Source Tejas Jagtap Photography
A Simple, Traditional and Joyous Affair- that's what a Marathi wedding is.
When you're having a Maharashtrian Wedding, it's important to know all the essential rituals that play a vital role in it. From some precise rituals like the Sakhar Puda to carefree and easygoing ones like the Halad Chadavane, a Marathi wedding is composed of various, intricately designed and thoughtful rituals that create an aura of what many would call 'Simple yet Beautiful'.
Now, if you're planning a Marathi wedding, then of course you have to know about all the rituals that are essential to this celebration. You should probably have every ritual written down to make sure you're not caught blindsided by anything being skipped or done wrong. Similarly, you should have an idea of why and how every Marathi wedding ritual is performed.
So, to help you guys out a bit, here's a list of Marathi wedding rituals that will help you celebrate this regal cultural affair even better!
List of Marathi Wedding Rituals You Should Know
Marathi wedding rituals combine poojas and vows that are all about celebrating love and having fun. Some of these wedding traditions are similar to that of a South Indian wedding like the Saptapadhi and Kanyadaan. However, there is an air of uniqueness to a Maharashtrian wedding that makes this traditional affair one to remember.
1. Lagnacha Bedior
Shot by The Storyteller, Pune
This is the very first step taken in a Marathi wedding. This ritual is when the horoscopes or the 'Patrikas' of the bride and groom are matched. This was a very important ritual back when all weddings were arranged by the parents of the bride and groom. Once that is accomplished, the horoscopes or patrikas of the boy and the girl are matched by the family priests and an auspicious time and date are set for the couple's wedding.
2. Sakhar Puda
The Sakhar Puda is the first pre-wedding function that takes place at a Marathi Wedding. It is the official engagement ceremony or the Roka ceremony in a Maharashtrian wedding. In this ceremony, the groom's mother applies Haldi-Kumkum on the bride’s forehead as a blessing and gifts her saree, jewellery and Sakhar Puda or sweets. After this, the couple officially exchanges engagement rings. The Sakhar Puda is generally held a few days before the wedding.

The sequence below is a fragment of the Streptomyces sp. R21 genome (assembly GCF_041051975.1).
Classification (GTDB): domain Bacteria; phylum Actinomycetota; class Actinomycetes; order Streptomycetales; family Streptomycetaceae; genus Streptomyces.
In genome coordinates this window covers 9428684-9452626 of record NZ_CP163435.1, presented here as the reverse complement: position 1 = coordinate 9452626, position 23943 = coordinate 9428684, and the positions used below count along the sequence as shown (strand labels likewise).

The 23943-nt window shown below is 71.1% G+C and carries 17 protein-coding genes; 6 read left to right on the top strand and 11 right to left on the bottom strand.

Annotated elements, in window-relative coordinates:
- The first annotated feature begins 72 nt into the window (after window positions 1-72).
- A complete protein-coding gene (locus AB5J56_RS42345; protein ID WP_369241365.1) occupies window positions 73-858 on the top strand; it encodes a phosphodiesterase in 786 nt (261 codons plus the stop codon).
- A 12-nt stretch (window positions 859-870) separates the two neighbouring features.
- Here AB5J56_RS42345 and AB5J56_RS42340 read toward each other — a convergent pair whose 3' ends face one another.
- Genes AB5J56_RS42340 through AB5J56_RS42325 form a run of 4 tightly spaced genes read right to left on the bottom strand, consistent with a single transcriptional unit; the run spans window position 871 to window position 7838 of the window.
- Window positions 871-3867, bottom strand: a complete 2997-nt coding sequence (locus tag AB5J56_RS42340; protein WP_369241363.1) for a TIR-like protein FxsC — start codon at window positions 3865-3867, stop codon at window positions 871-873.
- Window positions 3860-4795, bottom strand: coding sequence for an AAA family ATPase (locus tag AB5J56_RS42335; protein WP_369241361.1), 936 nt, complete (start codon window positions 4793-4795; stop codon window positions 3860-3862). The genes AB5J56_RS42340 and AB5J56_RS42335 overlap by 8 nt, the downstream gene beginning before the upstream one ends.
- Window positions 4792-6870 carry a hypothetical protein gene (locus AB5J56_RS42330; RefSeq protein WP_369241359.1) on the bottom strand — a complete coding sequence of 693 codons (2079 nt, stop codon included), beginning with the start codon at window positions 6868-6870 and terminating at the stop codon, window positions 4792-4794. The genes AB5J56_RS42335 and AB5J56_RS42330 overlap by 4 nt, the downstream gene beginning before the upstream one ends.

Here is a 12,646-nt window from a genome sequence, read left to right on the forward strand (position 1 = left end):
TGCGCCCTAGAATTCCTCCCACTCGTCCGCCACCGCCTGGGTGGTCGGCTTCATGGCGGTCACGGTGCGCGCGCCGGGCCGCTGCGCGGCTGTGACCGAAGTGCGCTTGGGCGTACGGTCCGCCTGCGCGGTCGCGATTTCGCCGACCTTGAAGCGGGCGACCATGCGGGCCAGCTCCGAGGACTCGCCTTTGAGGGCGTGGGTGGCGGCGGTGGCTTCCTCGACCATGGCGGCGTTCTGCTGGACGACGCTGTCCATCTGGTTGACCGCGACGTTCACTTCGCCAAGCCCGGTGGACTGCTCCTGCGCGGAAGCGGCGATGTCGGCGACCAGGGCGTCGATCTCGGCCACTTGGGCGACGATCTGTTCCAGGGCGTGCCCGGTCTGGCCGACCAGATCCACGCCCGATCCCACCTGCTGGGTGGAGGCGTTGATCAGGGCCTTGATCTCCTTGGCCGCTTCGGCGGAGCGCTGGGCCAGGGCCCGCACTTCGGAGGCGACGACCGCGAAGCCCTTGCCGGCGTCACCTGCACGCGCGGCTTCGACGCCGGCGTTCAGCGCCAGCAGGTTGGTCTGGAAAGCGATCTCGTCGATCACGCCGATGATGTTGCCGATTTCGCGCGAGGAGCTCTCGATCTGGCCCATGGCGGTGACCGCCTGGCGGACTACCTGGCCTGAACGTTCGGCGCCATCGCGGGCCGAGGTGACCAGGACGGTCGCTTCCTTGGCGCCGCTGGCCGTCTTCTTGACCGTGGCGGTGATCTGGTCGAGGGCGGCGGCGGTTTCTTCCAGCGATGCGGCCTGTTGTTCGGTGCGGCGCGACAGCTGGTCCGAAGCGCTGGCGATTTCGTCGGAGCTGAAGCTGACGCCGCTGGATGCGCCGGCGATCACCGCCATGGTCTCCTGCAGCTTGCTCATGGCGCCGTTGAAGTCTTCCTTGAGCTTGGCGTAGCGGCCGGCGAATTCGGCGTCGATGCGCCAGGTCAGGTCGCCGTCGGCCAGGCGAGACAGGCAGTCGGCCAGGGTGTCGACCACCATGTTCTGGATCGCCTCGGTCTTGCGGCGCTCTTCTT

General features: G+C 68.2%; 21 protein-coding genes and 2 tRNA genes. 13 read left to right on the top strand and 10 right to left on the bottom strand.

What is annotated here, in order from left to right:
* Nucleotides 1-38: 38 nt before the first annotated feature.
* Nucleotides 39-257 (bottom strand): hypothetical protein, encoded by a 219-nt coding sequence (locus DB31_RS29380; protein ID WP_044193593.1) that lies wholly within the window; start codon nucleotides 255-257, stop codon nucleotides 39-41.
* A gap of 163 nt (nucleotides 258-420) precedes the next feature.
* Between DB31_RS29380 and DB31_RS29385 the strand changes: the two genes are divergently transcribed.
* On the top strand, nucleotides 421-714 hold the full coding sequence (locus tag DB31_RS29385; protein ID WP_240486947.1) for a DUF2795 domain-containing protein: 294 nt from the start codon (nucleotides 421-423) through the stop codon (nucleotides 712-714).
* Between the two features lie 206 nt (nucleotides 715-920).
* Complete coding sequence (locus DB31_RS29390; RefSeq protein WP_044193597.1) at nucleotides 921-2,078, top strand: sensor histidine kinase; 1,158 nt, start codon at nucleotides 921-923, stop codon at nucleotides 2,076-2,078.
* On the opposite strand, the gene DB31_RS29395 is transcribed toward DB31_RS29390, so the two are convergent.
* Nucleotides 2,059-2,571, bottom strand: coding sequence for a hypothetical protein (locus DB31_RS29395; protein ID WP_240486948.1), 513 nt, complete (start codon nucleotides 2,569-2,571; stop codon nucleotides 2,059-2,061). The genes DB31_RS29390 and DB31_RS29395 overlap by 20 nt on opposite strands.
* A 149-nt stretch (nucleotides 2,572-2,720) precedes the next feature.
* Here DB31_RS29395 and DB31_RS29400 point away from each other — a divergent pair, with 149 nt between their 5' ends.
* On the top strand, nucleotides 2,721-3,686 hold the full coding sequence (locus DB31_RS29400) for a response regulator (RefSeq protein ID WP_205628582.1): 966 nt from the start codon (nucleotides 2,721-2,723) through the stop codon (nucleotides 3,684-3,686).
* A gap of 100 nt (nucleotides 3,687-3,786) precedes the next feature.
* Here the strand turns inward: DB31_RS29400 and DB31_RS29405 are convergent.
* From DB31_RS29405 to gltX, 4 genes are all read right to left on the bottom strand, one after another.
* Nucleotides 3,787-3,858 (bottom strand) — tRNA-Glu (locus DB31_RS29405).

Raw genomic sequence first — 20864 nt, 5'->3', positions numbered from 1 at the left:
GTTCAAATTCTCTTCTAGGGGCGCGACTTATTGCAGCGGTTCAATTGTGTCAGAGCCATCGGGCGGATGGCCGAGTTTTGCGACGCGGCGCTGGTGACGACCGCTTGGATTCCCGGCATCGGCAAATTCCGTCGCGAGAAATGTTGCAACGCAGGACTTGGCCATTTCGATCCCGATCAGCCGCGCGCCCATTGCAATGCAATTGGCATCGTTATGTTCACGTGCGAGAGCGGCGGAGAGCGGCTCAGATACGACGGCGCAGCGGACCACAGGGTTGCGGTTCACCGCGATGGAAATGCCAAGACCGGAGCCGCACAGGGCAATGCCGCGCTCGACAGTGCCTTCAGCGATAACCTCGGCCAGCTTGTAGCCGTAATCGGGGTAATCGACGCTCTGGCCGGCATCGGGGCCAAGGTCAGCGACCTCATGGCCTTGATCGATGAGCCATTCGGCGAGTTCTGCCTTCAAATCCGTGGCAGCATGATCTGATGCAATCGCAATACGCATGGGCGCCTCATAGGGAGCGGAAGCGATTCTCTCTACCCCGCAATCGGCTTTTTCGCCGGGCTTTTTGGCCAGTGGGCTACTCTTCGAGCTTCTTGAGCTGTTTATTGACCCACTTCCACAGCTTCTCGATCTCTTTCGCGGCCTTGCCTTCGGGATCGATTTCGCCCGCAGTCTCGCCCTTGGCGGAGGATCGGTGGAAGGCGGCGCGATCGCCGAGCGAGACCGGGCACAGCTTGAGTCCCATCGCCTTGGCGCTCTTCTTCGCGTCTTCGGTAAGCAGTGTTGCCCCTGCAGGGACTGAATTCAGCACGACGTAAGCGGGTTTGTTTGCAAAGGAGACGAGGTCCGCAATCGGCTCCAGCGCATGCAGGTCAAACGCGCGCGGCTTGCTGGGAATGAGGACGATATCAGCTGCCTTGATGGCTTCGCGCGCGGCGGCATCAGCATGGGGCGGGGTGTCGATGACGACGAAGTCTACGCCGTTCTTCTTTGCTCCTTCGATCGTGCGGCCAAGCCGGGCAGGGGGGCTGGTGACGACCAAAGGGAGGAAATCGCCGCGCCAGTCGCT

3. Muhurt Karane
Shot by The Storyteller, Pune
Once the Maharashtrian wedding's vidhi is fixed and the Sakhar Puda is celebrated, the pre-wedding rituals go into full swing. The prep for the wedding starts months before the wedding day! Five married women, known as the 'Suhasanies' are invited by the bride’s mother to come over on an auspicious day. Together, they grind Tumeric with an iron pestle, to be used later, as well as pulses and spices, and roll papads. The rituals are followed by shopping, after which they hold the ‘rukhvat’ ritual where the bridal trousseau, utensils, sweets and other things are all artistically displayed.
Shot by The Cheesecake Project, Mumbai
A few days before the wedding, the Kelvan is performed. Here, both families perform a Pooja to their Kuldevta (primary family deity) for auspicious blessings for the union. The pooja ceremony is generally followed by a meal with the family and close relatives.
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5. Halad Chadavane
‘Halad Chadavane’ is a function common to all Indian weddings. Marathi weddings are performed a day before the wedding, where the five Suhasanies from the Muhurta Karane first apply turmeric paste with mango leaves on the groom's forehead, shoulders, hands and feet. They then take the same paste to the bride and perform the same ritual.